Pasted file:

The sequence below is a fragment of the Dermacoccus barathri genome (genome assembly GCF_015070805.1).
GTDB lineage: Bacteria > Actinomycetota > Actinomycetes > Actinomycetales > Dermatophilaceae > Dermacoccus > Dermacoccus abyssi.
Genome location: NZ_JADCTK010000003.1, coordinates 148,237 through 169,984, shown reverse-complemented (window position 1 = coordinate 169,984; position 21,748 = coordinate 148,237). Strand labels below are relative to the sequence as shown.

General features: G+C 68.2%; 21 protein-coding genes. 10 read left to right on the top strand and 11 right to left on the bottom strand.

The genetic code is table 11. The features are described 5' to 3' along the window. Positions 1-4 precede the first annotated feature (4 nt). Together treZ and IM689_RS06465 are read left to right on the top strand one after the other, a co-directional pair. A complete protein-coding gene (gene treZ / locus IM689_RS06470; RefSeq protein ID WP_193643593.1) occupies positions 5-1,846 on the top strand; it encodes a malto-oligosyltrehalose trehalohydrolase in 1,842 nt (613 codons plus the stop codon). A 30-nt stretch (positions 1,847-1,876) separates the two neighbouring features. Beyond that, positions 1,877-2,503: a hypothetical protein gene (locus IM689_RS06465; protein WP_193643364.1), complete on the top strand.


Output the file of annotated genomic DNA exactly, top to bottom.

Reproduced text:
The sequence below is a fragment of the Dermacoccus barathri genome (genome assembly GCF_015070805.1).
GTDB lineage: Bacteria > Actinomycetota > Actinomycetes > Actinomycetales > Dermatophilaceae > Dermacoccus > Dermacoccus abyssi.
Genome location: NZ_JADCTK010000003.1, coordinates 148,237 through 169,984, shown reverse-complemented (window position 1 = coordinate 169,984; position 21,748 = coordinate 148,237). Strand labels below are relative to the sequence as shown.

General features: G+C 68.2%; 21 protein-coding genes. 10 read left to right on the top strand and 11 right to left on the bottom strand.

The genetic code is table 11. The features are described 5' to 3' along the window. Positions 1-4 precede the first annotated feature (4 nt). Together treZ and IM689_RS06465 are read left to right on the top strand one after the other, a co-directional pair. A complete protein-coding gene (gene treZ / locus IM689_RS06470; RefSeq protein ID WP_193643593.1) occupies positions 5-1,846 on the top strand; it encodes a malto-oligosyltrehalose trehalohydrolase in 1,842 nt (613 codons plus the stop codon). A 30-nt stretch (positions 1,847-1,876) separates the two neighbouring features. Beyond that, positions 1,877-2,503: a hypothetical protein gene (locus IM689_RS06465; protein WP_193643364.1), complete on the top strand.